By Natalie Jacewicz, California Healthline
It was 1:30 a.m., and Anna was trying to keep her mind off her ex-boyfriend, with whom she had ended a painful relationship hours earlier. It was too late to call the therapist she was seeing to cope with low self-esteem and homesickness, and too late to stop by a friend’s house.
So, she turned to social media. “I’m having a really hard time right now,” Anna — who asked to be identified by a pseudonym — posted on Facebook. “Is there anyone I can call and talk to until I feel better?”
Almost immediately, three people responded with offers to talk. They were friends she had met playing Quidditch, a sport based on the Harry Potter fantasy books, and she kept in touch with them online. Anna talked to two of them until she was able to fall sleep.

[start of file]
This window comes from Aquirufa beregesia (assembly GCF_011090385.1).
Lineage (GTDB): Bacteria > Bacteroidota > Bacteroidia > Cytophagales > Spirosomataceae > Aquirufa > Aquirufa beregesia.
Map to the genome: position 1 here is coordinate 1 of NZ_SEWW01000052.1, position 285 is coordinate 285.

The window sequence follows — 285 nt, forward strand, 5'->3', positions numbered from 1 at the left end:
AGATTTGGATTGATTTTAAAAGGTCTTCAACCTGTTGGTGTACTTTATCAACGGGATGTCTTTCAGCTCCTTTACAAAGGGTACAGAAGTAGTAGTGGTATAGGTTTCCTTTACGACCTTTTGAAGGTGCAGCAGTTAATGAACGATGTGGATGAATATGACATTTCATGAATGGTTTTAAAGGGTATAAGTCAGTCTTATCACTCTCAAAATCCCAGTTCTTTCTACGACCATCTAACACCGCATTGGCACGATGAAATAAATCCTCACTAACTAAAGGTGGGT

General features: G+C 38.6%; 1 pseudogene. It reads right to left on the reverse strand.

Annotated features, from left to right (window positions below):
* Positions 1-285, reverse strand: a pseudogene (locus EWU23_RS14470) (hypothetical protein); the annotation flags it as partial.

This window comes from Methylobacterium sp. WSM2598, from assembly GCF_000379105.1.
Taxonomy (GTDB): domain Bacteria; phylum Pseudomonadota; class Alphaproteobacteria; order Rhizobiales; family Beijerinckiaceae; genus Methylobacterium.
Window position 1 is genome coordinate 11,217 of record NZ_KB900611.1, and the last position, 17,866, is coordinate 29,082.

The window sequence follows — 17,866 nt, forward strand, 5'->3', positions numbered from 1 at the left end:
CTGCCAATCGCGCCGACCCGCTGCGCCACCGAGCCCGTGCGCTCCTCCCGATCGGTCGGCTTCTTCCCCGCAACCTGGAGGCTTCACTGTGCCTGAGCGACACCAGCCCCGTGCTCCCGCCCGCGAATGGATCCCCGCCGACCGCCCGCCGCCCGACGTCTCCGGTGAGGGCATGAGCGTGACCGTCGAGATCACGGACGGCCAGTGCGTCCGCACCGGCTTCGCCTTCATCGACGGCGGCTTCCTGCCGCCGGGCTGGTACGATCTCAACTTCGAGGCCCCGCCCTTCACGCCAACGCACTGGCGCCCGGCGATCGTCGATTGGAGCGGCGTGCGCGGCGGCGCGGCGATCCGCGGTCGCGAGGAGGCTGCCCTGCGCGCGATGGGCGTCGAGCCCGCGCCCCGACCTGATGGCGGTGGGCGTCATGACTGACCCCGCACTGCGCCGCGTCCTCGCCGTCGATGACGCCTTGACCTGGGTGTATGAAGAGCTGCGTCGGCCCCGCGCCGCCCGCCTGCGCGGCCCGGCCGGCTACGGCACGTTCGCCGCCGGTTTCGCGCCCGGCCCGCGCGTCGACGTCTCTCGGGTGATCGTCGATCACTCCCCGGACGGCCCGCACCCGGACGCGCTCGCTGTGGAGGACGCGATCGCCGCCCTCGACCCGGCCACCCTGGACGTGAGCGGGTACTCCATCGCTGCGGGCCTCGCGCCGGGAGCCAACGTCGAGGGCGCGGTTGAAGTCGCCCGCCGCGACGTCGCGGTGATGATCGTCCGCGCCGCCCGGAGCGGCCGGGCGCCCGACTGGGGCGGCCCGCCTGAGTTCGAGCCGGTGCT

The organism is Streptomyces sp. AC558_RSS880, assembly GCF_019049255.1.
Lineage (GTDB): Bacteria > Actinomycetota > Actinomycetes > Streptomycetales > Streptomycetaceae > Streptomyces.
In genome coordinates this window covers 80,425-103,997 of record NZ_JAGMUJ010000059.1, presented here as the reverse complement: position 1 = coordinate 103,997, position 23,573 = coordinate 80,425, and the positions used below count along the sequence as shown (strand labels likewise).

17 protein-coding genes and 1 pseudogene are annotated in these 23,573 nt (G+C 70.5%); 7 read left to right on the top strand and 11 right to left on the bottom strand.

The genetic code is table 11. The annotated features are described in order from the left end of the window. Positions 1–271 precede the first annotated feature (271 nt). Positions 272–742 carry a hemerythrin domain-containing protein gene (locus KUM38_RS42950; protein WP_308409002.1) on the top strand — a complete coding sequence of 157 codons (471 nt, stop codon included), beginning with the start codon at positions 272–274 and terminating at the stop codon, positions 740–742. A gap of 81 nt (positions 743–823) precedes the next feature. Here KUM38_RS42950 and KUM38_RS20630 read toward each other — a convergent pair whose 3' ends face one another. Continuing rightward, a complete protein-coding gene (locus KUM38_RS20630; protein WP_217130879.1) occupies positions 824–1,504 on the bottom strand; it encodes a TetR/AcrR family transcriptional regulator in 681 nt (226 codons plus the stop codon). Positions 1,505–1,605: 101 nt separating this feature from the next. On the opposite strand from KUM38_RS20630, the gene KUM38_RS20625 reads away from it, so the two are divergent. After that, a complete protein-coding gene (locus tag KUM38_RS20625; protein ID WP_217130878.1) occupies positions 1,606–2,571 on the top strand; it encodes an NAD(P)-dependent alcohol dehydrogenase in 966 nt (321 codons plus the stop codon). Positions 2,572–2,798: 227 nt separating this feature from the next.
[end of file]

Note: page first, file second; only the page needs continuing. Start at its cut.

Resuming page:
“I used to be very shy about posting personal stuff on Facebook because I didn’t want people judging me,” said Anna, 26. “But that night, I was in such a bad place; I was desperate, and I thought anything would help.”
The negative effects of social media on young people’s mental health are well-documented by researchers and the press. Social media can drive envy and depression, enable cyberbullying and spread thoughts of suicide.
But some academics and therapists are proposing a counterintuitive view: They have found that social media may also help improve mental health by boosting self-esteem and providing a source of emotional support. These benefits have attracted too little attention from journalists and parents, they say.
“Yes, social media is contributing to a new era of adolescent (and adult) social stress, but when we accept that it is here to stay, we can also see it as a new opportunity for connection and mindfulness,” according to an online advice column published by the University of California-Berkeley’s Greater Good Science Center.
“We need to think about social media as not being absolutely good or bad,” said Amy Gonzales,…